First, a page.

Pursuant to Section 31a (3) of the Straßenverkehrs-Zulassungs-Ordnung (StVZO) of 26 April 2012 (Federal Law Gazette I p. 679), as last amended by the Ordinance of 23 March 2017 (Federal Law Gazette I p. 522), the vehicle keeper shall, upon request, hand over the logbook for inspection at any time at the place specified by the issuing body to the person ordering the logbook or to the body or other persons designated by the issuing body, and shall keep the logbook for six months after expiry of the period for which it must be kept. These ancillary obligations share the legal fate of the driver's logbook, the order of which, pursuant to § 31a, para. 1, sentence 1 of the German Road Traffic Licensing Regulations (StVZO), requires that the identification of a driver was not possible after a violation of traffic regulations.
18
The Administrative Court was right to assume this. The plaintiff's vehicle constitutes a significant traffic offence (§ 4 Para. 1, § 49 Para. 1 No. 4 StVO, § 24 StVG, No. 3.2.3 of Annex 13 to the FeV in conjunction with § 1 BKatV in conjunction with No. 12.6 Annex to the BKatV (catalogue of fines), No. 12.6.2 of Table 2 of the Annex to the BKatV). The police were unable to identify the driver responsible within the limitation period, although their investigations were sufficient in view of the plaintiff's lack of cooperation.

19
As the defendant rightly pointed out, the issue in the present case was not whether the applicant was obliged to transfer the data of his former employee responsible for the traffic offence, but whether he was entitled to do so. According to the consistent case law of the higher courts, notification of a traffic violation committed with a vehicle justifies the obligation for its owner to cooperate in determining the responsible driver of the vehicle to the extent possible and reasonable (BayVGH, B. 3.5.2019 - 11 ZB 19.213 - juris marg. 16; SächsOVG, B.v. 10.1.2020 - 6 B 297/19 - juris marg. 3; OVG NW, B.v. 10.9.2019 - 8 B 774/19 - juris marg. 5; B.v. 15.5.2018 - 8 A 740/18 - DVBl 2018, 961 = juris para. 33; ThürOVG, B.v. 20.9.2018 - 2 EO 378/18 - VRS 134, 317 = juris para. 7). This also applies if he is not obliged to name the driver, for example because he has a right to refuse to give evidence or testify (see BayVGH, loc.cit. m.w.N.). The order pursuant to § 31a para. 1 sentence 1 StVZO does not presuppose either that the vehicle owner behaves unlawfully or that he is at fault for the non-detectability of the driver (cf. NdsOVG, B.v. 14.1.2019 - 12 ME 170/18 - NJW 2019, 1013 = juris Rn. 17 with further details). With insufficient cooperation, he "merely" cuts off the objection that it would have been possible to identify the driver of the vehicle after the traffic violation if the prosecuting authority had continued its investigation (NdsOVG, loc.cit.).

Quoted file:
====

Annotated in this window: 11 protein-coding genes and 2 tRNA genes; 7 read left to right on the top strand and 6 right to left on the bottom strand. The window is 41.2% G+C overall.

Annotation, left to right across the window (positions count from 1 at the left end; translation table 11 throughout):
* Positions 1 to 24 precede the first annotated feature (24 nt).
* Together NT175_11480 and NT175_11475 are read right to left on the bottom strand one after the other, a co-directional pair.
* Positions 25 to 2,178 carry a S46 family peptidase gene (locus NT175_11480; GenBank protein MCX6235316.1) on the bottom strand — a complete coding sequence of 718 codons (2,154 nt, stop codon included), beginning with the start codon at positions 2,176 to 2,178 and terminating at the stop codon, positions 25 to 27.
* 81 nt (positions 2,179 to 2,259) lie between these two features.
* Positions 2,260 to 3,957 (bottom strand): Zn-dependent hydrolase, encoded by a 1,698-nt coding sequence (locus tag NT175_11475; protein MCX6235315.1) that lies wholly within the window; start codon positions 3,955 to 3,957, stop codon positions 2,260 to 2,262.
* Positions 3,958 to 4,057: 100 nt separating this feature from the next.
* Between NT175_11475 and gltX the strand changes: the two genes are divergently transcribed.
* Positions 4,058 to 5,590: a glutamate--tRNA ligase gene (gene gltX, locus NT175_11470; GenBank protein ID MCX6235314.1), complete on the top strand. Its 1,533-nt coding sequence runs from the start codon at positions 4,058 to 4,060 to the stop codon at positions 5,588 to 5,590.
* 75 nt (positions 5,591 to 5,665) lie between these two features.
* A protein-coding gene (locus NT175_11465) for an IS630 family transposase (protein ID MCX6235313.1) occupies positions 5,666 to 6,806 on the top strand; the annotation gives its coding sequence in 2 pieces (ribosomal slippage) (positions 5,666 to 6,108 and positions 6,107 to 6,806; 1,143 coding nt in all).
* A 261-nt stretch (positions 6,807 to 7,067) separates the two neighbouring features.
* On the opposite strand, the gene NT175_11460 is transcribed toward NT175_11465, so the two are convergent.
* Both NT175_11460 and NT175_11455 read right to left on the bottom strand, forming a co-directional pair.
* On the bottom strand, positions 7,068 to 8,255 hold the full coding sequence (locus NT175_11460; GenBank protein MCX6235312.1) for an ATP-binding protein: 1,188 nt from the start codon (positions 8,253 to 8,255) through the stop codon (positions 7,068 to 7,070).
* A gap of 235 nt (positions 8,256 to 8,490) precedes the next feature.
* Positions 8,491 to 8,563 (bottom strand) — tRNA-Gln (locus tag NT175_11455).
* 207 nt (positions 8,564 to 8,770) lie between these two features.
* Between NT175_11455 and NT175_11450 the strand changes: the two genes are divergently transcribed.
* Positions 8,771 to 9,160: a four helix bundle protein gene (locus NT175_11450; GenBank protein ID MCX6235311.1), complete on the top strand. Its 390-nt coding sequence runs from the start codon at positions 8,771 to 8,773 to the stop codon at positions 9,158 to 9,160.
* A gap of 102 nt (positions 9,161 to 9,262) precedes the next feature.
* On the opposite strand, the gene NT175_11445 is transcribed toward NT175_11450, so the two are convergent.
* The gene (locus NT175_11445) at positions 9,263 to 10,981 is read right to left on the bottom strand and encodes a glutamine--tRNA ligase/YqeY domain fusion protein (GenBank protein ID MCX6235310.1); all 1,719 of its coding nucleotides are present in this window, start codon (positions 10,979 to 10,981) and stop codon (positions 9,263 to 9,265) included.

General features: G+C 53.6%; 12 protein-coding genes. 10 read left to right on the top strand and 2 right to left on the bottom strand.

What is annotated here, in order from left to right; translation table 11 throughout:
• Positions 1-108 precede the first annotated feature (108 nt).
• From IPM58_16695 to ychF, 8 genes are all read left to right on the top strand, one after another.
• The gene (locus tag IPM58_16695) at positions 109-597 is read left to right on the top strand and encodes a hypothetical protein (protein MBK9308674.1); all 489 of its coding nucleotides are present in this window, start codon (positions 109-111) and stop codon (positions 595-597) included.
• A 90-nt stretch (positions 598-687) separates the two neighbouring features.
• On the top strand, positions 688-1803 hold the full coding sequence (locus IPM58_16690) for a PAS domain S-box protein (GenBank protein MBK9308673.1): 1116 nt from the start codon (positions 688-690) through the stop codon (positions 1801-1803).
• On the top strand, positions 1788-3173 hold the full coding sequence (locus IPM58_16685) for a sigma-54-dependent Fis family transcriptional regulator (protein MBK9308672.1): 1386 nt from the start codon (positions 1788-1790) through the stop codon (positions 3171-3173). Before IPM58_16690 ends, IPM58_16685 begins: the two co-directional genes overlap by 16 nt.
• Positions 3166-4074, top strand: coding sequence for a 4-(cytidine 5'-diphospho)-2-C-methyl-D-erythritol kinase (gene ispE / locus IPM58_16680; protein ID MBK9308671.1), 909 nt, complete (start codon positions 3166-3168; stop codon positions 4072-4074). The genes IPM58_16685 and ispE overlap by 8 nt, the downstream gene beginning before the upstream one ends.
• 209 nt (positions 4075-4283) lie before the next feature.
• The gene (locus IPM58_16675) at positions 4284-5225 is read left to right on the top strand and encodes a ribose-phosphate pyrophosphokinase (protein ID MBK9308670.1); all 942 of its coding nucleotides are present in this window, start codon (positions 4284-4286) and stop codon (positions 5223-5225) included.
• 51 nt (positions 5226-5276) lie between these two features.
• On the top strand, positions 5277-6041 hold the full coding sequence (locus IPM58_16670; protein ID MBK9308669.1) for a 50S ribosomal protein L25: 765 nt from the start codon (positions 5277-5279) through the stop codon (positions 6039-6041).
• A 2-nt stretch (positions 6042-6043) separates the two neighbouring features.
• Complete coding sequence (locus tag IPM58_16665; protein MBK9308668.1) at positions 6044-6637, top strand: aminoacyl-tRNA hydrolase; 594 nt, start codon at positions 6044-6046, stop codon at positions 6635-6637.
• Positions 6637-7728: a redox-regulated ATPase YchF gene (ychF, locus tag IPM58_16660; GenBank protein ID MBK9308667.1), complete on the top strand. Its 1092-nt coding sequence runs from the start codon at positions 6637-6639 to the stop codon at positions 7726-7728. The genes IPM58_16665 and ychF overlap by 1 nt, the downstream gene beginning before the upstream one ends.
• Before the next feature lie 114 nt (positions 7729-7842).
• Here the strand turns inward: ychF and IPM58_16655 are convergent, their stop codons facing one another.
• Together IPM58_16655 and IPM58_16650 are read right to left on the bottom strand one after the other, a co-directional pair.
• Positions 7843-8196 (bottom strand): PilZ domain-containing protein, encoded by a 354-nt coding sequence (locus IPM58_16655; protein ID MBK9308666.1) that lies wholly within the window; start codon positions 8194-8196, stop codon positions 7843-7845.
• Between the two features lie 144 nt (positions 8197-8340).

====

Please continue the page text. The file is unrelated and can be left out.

20
It is also not in doubt that Regulation (EU) 2016/679 of the European Parliament and of the Council of 27 April 2016 on the protection of individuals with regard to the processing of personal data and on the free movement of such data and repealing Directive 95/46/EC (Basic Data Protection Regulation - DSGVO; OJ L 119, 4.4.2009, p. 1) will not apply to the processing of personal data in the EU. 5.2016, p. 1) and the Federal Data Protection Act (BDSG) of 30 June 2017 (BGBl I p. 2097) did not preclude the transmission of driver data to the Police Administration Office, a data processing within the meaning of Article 4 No. 2 DSGVO. In this respect, reference can be made to the defendant's detailed reply of 12 June 2019, according to which - irrespective of the opening of the material scope of application of the DSGVO - a transfer of the personal data of the responsible driver to the police in accordance with Article 6 paragraph 1, second subparagraph, letter f DSGVO would have been permissible in any event in order to safeguard the legitimate interests of the Police Administration Office, a third party within the meaning of Article 4 No. 10 DSGVO, when weighed against the interests of the vehicle drivers. Authorities have a legitimate interest in fulfilling the tasks incumbent upon them in the public interest, which according to Art. 23 para. 1 letter d DSGVO include the prevention, investigation, detection or prosecution of criminal offences, including administrative offences. The transmission authority is also compatible with the principle of purpose limitation (Article 5 paragraph 1 letter b DSGVO), since the purpose of the data storage in connection with the driving of the vehicle includes the processing of official or judicial penalties. After a compatibility check pursuant to Art. 6 para. 4 DSGVO, even a change of purpose would be permissible. Contrary to the opinion of the plaintiff, he was not subject to any information obligations in this context.
21
The decision is unappealable (§ 152 (1) VwGO).